Can we learn from a Robot Violinist?

Several years ago we saw Toyota debut this video of a robot that could ‘play’ the violin:

It’s kind of funny to watch, but I’m sure that Toyota put  a lot of effort into designing this particular robot.  Who knows why they picked Elgar’s Pomp & Circumstance, but that’s not really relevant to what I want to discuss.  I think this particular video illustrates a couple interesting points about string pedagogy and teaching:

1) Playing the violin (or the doublebass for that matter) is a challenging and complex task- I don’t know how many motors, pumps and computer chips were needed for this robot but, if you look at the complexity of the robot compared to us a humans we’re millions of more times complex!  For beginning students trying to obtain a good bow hold, posture, and draw a good sound, they’re still attempting to coordinate all those muscles and balances.  It’s a challenge for teachers to describe how this all happens, and sometimes fewer words are almost better.  I’ve had success with some students just by saying: “Look at my hand position and I want you to mirror what I do.”

2) Music performance requires two things- 1) As musicians we bring thoughts and technical ideas to a performance (ie. bowings, fingerings, reading notes or rests, etc.  We all study very hard with great teachers to learn more about music.  2) We (unlike the robot) learn to adapt and make changes (sometimes on the fly) while playing.  For instance, what if you realize one of your strings goes flat during a performance, or you are asked to play someone else’s instrument that feels different or responds differently.  We, as humans are able to compensate for variables, whereas the robot is not going to be able to deviate from the program or code that’s stored in it’s memory.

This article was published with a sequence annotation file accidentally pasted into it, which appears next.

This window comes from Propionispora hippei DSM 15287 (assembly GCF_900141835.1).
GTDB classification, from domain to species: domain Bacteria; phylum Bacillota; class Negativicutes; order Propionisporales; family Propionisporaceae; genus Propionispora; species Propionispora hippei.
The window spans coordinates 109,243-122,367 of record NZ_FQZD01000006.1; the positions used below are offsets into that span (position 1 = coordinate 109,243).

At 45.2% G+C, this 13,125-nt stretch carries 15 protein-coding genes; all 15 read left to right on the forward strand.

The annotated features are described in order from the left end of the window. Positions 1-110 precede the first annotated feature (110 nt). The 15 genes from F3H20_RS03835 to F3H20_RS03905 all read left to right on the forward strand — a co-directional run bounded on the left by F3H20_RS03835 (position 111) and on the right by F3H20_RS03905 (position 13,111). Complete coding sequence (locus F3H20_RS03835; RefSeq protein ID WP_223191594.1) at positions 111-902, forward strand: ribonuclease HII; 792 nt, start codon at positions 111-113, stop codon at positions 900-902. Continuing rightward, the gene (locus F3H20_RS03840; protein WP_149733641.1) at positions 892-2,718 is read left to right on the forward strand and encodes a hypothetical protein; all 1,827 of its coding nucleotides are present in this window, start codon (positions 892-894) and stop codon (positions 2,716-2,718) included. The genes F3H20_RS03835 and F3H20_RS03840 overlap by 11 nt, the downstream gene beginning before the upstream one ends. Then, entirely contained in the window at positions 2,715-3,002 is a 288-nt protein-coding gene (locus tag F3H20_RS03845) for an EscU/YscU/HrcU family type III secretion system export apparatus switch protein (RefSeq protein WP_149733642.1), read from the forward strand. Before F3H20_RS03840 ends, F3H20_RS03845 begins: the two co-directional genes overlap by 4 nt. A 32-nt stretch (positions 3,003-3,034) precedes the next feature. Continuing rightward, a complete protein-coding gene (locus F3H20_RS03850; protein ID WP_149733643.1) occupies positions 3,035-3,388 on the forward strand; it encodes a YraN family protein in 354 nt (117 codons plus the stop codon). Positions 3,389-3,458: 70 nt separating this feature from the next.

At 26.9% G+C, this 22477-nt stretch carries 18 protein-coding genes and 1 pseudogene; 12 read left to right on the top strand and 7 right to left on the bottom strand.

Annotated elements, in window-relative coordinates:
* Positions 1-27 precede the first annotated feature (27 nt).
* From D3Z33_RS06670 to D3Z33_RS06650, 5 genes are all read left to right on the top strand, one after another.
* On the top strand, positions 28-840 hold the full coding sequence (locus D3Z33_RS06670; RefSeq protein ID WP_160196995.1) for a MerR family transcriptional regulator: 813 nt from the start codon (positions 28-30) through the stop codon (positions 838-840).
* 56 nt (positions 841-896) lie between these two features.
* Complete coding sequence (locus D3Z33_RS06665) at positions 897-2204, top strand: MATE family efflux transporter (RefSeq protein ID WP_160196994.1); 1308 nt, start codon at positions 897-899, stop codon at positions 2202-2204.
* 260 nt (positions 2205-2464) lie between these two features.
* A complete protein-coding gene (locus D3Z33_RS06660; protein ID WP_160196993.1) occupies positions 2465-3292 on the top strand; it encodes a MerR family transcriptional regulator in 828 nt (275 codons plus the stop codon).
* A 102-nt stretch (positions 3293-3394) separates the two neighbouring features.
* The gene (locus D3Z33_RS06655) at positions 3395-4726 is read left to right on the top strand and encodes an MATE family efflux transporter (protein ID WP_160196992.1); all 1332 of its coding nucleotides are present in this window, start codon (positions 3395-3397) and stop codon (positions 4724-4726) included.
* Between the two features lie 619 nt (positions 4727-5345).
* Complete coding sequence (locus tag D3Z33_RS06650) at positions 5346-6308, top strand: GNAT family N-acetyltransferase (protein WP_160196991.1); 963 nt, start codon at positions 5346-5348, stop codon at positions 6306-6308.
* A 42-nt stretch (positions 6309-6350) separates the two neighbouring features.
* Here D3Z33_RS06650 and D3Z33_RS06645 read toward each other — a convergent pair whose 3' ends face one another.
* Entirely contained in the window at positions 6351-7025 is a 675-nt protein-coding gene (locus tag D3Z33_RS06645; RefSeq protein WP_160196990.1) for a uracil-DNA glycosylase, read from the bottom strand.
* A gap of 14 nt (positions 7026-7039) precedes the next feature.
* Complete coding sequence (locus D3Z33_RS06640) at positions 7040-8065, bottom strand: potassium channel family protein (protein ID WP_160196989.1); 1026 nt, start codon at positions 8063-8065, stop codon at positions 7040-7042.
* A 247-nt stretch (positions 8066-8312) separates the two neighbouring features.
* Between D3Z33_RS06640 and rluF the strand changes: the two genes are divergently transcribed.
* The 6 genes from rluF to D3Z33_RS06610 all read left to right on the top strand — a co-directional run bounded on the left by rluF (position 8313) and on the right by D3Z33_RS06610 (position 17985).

3)Everything in string playing is inter-connected- I’ve found that if I’m working with a private student and I ask him/her to change one aspect of their technique, then that change affects another part of their technique, and eventually we start changing even more things.  A good example is changing the placement of the left thumb to be behind the 2nd finger on the back of the neck.  Once this is corrected I’m working on adjusting hand shape, then wrist, then arm, then shoulder, and all the way down to the feet and overall posture.  One critical thing that the robot doesn’t have is the ability to make global changes to technique like you can.  Even the words we use as teachers while giving instruction, for example “I want a darker sound”, will for some of us mean making a lot of small, subtle, inter-connected changes that make the sound darker.  As a teacher, I hope I can convey the technical path to your success.  It’s astounding that we have this amazing ability to change technique with non-technical language (no computer code required).

4) We bring our experiences and ‘flavor’ to whatever we’re playing-  The robot obviously has no connection to society, musical training, past experiences, etc.  It can’t bring anything “to the table” so to speak because it’s programmed to just play and that’s about all.  As humans, we bring a whole wealth of experiences, emotions, and long hours of practice to a performance.  I feel this is one of the key distinctions (if not the most important difference) between us and the robot.

5)  A technically good performance is not always as interesting as a musical performance- Of course learning notes and rhythms is essential to good music making… however if there’s not a spark to keep the audience interested, there’s a tendency to bore your audience.  Even when you listen to some of the best performers and orchestras, it’s not always ‘perfect’, but often times the spontaneity and emotion is what often turns an otherwise normal performance into an excellent one.


About tunedin4ths

David Ballam Doctoral Student at the University of Texas at Austin Doublebass Instructor: UT String Project & Round Rock School District BLOG: WEB:
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